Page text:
I came across the phrase “high tech or high touch” in something I was reading recently, can’t remember what. The expression presumes that there’s a dichotomy between the two — that they are in essence, mutually exclusive. Why can’t we have both?
We tend to think about technology as isolating. We don’t really talk to each other any more. We text, or IM. And it’s not uncommon to see a whole group of people out to eat at a restaurant, and everyone is heads down in their cell phones. So perhaps it is — or can be.
But technology can also bring us closer to each other, and create a sense of community and connectedness.
I have family living in multiple parts of the country, as well as internationally — California, Florida, England — and I’m here in Wisconsin. My three siblings and I have nine children between us. With that many schedules to coordinate, along with the cost of travel, we are only really able get together in person once every 12 to 18 months or so. For most of our adult lives we would call or email each other from time-to-time, but it never felt satisfying.
And then Google Hangouts came along. We scheduled a weekly “family call” — it’s every week, at the same time (depending on time zone), and everyone who is around at that time logs onto the call. For a couple of years now we’ve been able to literally see how everyone is doing, and watch our nieces and nephews grow up. And because they see us weekly, we’re no longer strangers when we all do get together in person. Technology connects us.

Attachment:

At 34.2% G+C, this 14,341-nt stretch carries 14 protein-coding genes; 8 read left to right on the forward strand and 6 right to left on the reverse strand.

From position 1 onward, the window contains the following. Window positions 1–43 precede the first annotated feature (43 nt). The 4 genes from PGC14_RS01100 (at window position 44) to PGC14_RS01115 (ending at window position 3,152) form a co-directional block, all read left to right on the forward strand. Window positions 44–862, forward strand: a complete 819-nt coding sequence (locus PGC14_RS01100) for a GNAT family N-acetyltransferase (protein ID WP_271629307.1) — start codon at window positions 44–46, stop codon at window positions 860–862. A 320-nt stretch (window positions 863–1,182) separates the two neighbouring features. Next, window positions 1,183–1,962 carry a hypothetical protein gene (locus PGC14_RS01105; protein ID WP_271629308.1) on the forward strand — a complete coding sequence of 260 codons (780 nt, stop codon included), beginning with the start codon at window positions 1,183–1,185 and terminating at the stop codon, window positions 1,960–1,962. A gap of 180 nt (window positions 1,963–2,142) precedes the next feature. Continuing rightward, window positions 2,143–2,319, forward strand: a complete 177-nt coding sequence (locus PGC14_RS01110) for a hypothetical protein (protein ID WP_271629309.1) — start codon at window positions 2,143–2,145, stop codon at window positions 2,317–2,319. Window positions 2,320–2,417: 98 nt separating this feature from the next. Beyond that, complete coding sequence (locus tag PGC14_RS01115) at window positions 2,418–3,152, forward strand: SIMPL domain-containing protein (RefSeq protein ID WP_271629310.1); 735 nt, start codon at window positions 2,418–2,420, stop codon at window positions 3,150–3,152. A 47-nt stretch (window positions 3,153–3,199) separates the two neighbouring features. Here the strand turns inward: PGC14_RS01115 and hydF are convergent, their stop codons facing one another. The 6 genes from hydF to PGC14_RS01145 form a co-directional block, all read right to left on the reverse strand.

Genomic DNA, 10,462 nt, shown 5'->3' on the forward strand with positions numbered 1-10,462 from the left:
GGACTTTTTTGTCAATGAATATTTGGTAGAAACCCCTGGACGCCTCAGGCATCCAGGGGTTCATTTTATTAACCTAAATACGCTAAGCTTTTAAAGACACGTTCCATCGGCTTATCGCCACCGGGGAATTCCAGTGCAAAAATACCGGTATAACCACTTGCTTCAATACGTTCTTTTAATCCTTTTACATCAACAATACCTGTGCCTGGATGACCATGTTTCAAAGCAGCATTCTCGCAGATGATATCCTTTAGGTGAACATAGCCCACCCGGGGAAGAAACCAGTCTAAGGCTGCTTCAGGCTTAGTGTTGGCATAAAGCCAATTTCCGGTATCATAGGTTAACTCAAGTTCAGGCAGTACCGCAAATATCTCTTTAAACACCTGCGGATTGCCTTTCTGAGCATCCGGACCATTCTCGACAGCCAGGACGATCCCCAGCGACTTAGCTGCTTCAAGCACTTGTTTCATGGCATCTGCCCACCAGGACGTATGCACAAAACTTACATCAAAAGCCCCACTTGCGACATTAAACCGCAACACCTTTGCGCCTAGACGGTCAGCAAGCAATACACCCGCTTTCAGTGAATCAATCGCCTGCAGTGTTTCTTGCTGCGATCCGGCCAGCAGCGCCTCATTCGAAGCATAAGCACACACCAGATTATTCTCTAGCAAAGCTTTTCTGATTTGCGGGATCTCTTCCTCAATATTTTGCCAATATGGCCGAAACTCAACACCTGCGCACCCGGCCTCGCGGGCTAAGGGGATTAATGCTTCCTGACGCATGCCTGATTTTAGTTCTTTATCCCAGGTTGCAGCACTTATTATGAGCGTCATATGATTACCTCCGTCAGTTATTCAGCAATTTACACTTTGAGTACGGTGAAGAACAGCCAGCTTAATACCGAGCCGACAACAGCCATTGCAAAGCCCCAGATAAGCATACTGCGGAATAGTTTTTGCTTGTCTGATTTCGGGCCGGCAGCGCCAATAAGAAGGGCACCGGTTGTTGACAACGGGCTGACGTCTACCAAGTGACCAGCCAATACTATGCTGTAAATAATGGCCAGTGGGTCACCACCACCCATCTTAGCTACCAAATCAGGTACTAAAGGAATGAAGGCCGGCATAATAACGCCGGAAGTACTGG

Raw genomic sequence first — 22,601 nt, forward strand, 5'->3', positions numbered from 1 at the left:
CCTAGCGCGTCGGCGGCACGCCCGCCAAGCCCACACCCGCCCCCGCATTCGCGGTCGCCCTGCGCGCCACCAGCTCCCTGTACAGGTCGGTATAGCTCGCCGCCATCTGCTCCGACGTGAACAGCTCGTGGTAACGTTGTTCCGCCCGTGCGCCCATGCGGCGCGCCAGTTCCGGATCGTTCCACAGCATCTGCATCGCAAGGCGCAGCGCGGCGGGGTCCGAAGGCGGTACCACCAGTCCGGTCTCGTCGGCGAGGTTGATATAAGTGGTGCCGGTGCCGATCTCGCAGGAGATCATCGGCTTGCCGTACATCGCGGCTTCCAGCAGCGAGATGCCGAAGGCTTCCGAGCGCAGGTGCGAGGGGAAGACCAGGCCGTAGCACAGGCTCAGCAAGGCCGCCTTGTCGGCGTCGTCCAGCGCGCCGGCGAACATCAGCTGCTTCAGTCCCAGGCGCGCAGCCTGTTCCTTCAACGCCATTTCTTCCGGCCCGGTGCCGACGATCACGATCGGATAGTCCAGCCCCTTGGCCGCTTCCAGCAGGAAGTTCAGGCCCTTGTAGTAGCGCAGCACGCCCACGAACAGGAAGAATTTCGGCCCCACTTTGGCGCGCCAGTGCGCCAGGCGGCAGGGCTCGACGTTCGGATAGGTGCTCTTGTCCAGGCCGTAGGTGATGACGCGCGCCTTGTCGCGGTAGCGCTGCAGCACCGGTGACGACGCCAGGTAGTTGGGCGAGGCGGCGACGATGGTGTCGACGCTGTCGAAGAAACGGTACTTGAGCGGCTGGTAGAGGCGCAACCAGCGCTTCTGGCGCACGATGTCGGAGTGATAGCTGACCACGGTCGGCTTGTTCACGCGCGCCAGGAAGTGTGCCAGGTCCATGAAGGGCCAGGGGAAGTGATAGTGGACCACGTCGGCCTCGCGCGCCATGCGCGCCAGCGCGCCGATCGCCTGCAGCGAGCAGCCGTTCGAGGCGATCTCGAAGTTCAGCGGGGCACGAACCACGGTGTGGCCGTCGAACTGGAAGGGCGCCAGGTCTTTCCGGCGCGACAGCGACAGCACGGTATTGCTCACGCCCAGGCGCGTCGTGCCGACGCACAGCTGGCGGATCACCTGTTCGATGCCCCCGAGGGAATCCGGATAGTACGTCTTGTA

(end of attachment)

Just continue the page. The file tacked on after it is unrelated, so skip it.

It’s worked the same for me in my professional life, too. I travelled to the EDUCAUSE national conference last month, something I do every year. There are literally thousands of IT professionals who attend the conference, which, honestly, can be incredibly overwhelming for an introvert like me. It’s hard to make friends and meet people. It’s easy to feel alone in a crowd of 7,000. Except I’m active on Twitter at these types of conferences, and that has changed my conference experience. Suddenly, I’m part of a community, sharing thoughts and ideas about the experience with other like-minded people. Being “social”. And the social nature doesn’t end online — the community that is formed there helps to connect us to people offline, too. I recognized people who I had interacted with on Twitter, and they recognized me — starting conversations.
The connections don’t end with conversations or community-building, either. Throughout my career I’ve been blessed to have been introduced into a number of different communities, but also have moved around enough to not stay connected to them — and the people in them — regularly, at least not face-to-face. One of these groups are the folks behind EduSoCal. I now count these three musketeers as dear friends because of the relationships we’ve formed primarily through social media — Facebook and Twitter — supplemented with in-person get togethers at EDUCAUSE and other conferences.
Granted, there’s no substitution for a good old-fashioned face-to-face conversation, and “real life” interactions. But that’s not always possible. The power of technology to connect us — supplementing, supporting, and sometimes enabling those face-to-face connections — proves that we *can* have both “high tech” and “high touch,” at the same time.